Thermodynamics and kinetics of the Fenton reaction in foods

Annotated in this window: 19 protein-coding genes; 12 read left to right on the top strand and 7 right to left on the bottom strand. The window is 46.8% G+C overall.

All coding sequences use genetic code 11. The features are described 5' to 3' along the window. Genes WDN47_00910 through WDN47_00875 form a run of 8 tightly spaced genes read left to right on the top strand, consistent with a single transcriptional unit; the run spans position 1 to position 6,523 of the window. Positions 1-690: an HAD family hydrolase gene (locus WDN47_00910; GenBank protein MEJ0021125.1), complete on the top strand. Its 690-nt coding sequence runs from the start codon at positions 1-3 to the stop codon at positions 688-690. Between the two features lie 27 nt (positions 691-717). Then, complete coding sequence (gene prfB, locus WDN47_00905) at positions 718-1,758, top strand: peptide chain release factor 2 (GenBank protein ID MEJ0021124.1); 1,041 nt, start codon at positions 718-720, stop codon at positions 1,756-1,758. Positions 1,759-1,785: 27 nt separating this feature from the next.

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A major cause of food oxidation is free-radical generation via the Fenton reaction. Calorimetric measurement of heat rate during the reaction between food antioxidants and H2O2 with added Fe(II), the catalyst in the Fenton reaction, is used to ascertain the reactions occurring and evaluate stoichiometric, thermodynamic and kinetic parameters for the reactions at 25 °C. The reaction of ascorbic acid with H2O2 at varying pH and concentrations of ascorbic acid, Fe(II), and H2O2 was used as a model system. Measurements were also made on antioxidants, fruit juices, fruit purees, tea, and coffee. Enthalpies of formation of ascorbate monoanion (-1124 ± 3 kJ/mol) and dehydroascorbate anion (-1069 ± 2 kJ/mol) are estimated from literature data and Thornton's Rule to give ΔrH = −325 kJ/mol for H2O2(aq) + C6H7O6 −(aq) = C6H5O6 −(aq) + 2H2O(l). The experimental results show an initial very rapid reaction of ascorbate monoanion to dehydroascorbate anion followed by an undefined series of reactions with variable stoichiometry (4 ± 2 H2O2/ascorbate) that are overall described by first order kinetics. An empirical linear relation between the maximum heat rate observed and ascorbate concentration was found, but no definitive relation was found between total heat and amount of ascorbate. However, the model directly and rapidly provides stoichiometric, thermodynamic and kinetic properties of the radical scavenging activity of food antioxidants and commercial food products. The total heat measured under specified conditions is related to the radical scavenging capacity of the sample; higher values correspond to higher capacity for radical scavenging and vice versa.